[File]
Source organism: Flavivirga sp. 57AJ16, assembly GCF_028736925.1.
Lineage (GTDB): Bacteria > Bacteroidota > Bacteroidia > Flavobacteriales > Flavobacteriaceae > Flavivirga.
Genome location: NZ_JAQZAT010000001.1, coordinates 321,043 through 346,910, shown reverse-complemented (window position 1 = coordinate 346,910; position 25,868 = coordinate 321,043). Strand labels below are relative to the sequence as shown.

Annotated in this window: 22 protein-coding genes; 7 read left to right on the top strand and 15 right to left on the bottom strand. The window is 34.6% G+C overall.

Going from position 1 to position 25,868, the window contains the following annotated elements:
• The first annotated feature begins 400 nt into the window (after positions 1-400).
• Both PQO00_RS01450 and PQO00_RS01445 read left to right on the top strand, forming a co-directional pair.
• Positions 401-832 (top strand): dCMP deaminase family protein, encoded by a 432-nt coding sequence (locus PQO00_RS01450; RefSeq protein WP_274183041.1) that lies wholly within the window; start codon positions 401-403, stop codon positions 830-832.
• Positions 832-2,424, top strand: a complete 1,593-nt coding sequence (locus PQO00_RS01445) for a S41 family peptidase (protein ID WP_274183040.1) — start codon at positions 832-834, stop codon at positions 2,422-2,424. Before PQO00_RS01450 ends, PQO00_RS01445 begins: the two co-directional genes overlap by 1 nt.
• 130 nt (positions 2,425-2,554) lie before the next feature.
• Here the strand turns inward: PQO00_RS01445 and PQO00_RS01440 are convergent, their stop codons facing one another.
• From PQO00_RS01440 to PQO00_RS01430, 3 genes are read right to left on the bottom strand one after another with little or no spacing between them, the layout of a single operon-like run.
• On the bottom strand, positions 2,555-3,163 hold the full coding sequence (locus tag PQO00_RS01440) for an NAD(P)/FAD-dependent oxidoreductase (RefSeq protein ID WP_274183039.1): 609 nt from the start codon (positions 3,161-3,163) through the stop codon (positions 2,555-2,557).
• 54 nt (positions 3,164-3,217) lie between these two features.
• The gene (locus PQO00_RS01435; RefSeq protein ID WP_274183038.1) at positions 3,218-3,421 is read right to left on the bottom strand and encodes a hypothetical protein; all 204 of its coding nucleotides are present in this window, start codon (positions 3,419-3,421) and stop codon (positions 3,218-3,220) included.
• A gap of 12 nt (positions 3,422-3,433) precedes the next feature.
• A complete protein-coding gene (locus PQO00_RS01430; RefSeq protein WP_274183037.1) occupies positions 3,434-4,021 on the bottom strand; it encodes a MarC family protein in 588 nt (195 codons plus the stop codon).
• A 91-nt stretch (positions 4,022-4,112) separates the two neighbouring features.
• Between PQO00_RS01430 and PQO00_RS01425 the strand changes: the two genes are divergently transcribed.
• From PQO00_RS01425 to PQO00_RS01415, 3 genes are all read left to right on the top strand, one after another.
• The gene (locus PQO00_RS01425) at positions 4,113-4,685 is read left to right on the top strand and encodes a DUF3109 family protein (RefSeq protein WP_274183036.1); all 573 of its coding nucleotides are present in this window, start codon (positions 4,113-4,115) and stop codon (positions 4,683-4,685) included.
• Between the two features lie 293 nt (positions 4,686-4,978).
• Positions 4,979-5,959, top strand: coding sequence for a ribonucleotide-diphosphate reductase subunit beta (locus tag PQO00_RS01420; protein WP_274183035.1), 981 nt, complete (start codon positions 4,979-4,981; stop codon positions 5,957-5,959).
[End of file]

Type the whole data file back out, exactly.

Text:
Source organism: Flavivirga sp. 57AJ16, assembly GCF_028736925.1.
Lineage (GTDB): Bacteria > Bacteroidota > Bacteroidia > Flavobacteriales > Flavobacteriaceae > Flavivirga.
Genome location: NZ_JAQZAT010000001.1, coordinates 321,043 through 346,910, shown reverse-complemented (window position 1 = coordinate 346,910; position 25,868 = coordinate 321,043). Strand labels below are relative to the sequence as shown.

Annotated in this window: 22 protein-coding genes; 7 read left to right on the top strand and 15 right to left on the bottom strand. The window is 34.6% G+C overall.

Going from position 1 to position 25,868, the window contains the following annotated elements:
• The first annotated feature begins 400 nt into the window (after positions 1-400).
• Both PQO00_RS01450 and PQO00_RS01445 read left to right on the top strand, forming a co-directional pair.
• Positions 401-832 (top strand): dCMP deaminase family protein, encoded by a 432-nt coding sequence (locus PQO00_RS01450; RefSeq protein WP_274183041.1) that lies wholly within the window; start codon positions 401-403, stop codon positions 830-832.
• Positions 832-2,424, top strand: a complete 1,593-nt coding sequence (locus PQO00_RS01445) for a S41 family peptidase (protein ID WP_274183040.1) — start codon at positions 832-834, stop codon at positions 2,422-2,424. Before PQO00_RS01450 ends, PQO00_RS01445 begins: the two co-directional genes overlap by 1 nt.
• 130 nt (positions 2,425-2,554) lie before the next feature.
• Here the strand turns inward: PQO00_RS01445 and PQO00_RS01440 are convergent, their stop codons facing one another.
• From PQO00_RS01440 to PQO00_RS01430, 3 genes are read right to left on the bottom strand one after another with little or no spacing between them, the layout of a single operon-like run.
• On the bottom strand, positions 2,555-3,163 hold the full coding sequence (locus tag PQO00_RS01440) for an NAD(P)/FAD-dependent oxidoreductase (RefSeq protein ID WP_274183039.1): 609 nt from the start codon (positions 3,161-3,163) through the stop codon (positions 2,555-2,557).
• 54 nt (positions 3,164-3,217) lie between these two features.
• The gene (locus PQO00_RS01435; RefSeq protein ID WP_274183038.1) at positions 3,218-3,421 is read right to left on the bottom strand and encodes a hypothetical protein; all 204 of its coding nucleotides are present in this window, start codon (positions 3,419-3,421) and stop codon (positions 3,218-3,220) included.
• A gap of 12 nt (positions 3,422-3,433) precedes the next feature.
• A complete protein-coding gene (locus PQO00_RS01430; RefSeq protein WP_274183037.1) occupies positions 3,434-4,021 on the bottom strand; it encodes a MarC family protein in 588 nt (195 codons plus the stop codon).
• A 91-nt stretch (positions 4,022-4,112) separates the two neighbouring features.
• Between PQO00_RS01430 and PQO00_RS01425 the strand changes: the two genes are divergently transcribed.
• From PQO00_RS01425 to PQO00_RS01415, 3 genes are all read left to right on the top strand, one after another.
• The gene (locus PQO00_RS01425) at positions 4,113-4,685 is read left to right on the top strand and encodes a DUF3109 family protein (RefSeq protein WP_274183036.1); all 573 of its coding nucleotides are present in this window, start codon (positions 4,113-4,115) and stop codon (positions 4,683-4,685) included.
• Between the two features lie 293 nt (positions 4,686-4,978).
• Positions 4,979-5,959, top strand: coding sequence for a ribonucleotide-diphosphate reductase subunit beta (locus tag PQO00_RS01420; protein WP_274183035.1), 981 nt, complete (start codon positions 4,979-4,981; stop codon positions 5,957-5,959).